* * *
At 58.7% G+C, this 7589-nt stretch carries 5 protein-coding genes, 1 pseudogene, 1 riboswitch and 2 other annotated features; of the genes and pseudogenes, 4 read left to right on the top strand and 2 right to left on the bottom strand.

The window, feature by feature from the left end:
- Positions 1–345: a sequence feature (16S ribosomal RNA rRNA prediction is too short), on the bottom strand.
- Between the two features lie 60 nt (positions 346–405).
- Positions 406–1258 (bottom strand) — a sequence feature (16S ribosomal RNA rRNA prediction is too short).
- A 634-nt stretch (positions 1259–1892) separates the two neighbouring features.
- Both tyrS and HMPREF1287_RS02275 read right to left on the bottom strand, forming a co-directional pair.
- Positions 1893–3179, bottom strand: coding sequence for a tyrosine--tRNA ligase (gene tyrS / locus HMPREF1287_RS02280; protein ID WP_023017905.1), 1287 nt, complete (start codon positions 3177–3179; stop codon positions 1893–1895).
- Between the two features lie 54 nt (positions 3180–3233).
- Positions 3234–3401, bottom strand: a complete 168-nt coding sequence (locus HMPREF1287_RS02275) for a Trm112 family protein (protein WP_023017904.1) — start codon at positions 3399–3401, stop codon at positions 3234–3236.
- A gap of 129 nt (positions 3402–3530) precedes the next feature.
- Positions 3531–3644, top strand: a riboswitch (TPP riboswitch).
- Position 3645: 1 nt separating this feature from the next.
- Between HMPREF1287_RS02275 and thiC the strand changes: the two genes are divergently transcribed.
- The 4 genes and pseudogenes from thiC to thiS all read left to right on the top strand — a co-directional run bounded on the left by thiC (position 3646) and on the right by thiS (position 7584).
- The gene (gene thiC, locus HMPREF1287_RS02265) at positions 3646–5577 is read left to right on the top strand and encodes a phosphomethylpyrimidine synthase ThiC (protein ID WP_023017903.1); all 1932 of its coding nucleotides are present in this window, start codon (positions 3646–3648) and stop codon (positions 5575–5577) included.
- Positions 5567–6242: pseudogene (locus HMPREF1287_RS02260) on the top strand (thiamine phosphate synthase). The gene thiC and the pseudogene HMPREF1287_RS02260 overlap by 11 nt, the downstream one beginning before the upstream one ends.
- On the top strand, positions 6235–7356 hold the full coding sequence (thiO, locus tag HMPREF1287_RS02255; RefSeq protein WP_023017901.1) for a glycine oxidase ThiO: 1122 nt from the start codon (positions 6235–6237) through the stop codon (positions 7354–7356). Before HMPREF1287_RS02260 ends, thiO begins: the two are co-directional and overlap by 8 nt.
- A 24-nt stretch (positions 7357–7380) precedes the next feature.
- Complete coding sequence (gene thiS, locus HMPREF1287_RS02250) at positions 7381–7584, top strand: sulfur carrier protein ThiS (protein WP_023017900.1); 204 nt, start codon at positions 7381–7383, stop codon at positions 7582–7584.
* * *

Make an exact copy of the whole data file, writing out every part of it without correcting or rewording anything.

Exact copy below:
At 58.7% G+C, this 7589-nt stretch carries 5 protein-coding genes, 1 pseudogene, 1 riboswitch and 2 other annotated features; of the genes and pseudogenes, 4 read left to right on the top strand and 2 right to left on the bottom strand.

The window, feature by feature from the left end:
- Positions 1–345: a sequence feature (16S ribosomal RNA rRNA prediction is too short), on the bottom strand.
- Between the two features lie 60 nt (positions 346–405).
- Positions 406–1258 (bottom strand) — a sequence feature (16S ribosomal RNA rRNA prediction is too short).
- A 634-nt stretch (positions 1259–1892) separates the two neighbouring features.
- Both tyrS and HMPREF1287_RS02275 read right to left on the bottom strand, forming a co-directional pair.
- Positions 1893–3179, bottom strand: coding sequence for a tyrosine--tRNA ligase (gene tyrS / locus HMPREF1287_RS02280; protein ID WP_023017905.1), 1287 nt, complete (start codon positions 3177–3179; stop codon positions 1893–1895).
- Between the two features lie 54 nt (positions 3180–3233).
- Positions 3234–3401, bottom strand: a complete 168-nt coding sequence (locus HMPREF1287_RS02275) for a Trm112 family protein (protein WP_023017904.1) — start codon at positions 3399–3401, stop codon at positions 3234–3236.
- A gap of 129 nt (positions 3402–3530) precedes the next feature.
- Positions 3531–3644, top strand: a riboswitch (TPP riboswitch).
- Position 3645: 1 nt separating this feature from the next.
- Between HMPREF1287_RS02275 and thiC the strand changes: the two genes are divergently transcribed.
- The 4 genes and pseudogenes from thiC to thiS all read left to right on the top strand — a co-directional run bounded on the left by thiC (position 3646) and on the right by thiS (position 7584).
- The gene (gene thiC, locus HMPREF1287_RS02265) at positions 3646–5577 is read left to right on the top strand and encodes a phosphomethylpyrimidine synthase ThiC (protein ID WP_023017903.1); all 1932 of its coding nucleotides are present in this window, start codon (positions 3646–3648) and stop codon (positions 5575–5577) included.
- Positions 5567–6242: pseudogene (locus HMPREF1287_RS02260) on the top strand (thiamine phosphate synthase). The gene thiC and the pseudogene HMPREF1287_RS02260 overlap by 11 nt, the downstream one beginning before the upstream one ends.
- On the top strand, positions 6235–7356 hold the full coding sequence (thiO, locus tag HMPREF1287_RS02255; RefSeq protein WP_023017901.1) for a glycine oxidase ThiO: 1122 nt from the start codon (positions 6235–6237) through the stop codon (positions 7354–7356). Before HMPREF1287_RS02260 ends, thiO begins: the two are co-directional and overlap by 8 nt.
- A 24-nt stretch (positions 7357–7380) precedes the next feature.
- Complete coding sequence (gene thiS, locus HMPREF1287_RS02250) at positions 7381–7584, top strand: sulfur carrier protein ThiS (protein WP_023017900.1); 204 nt, start codon at positions 7381–7383, stop codon at positions 7582–7584.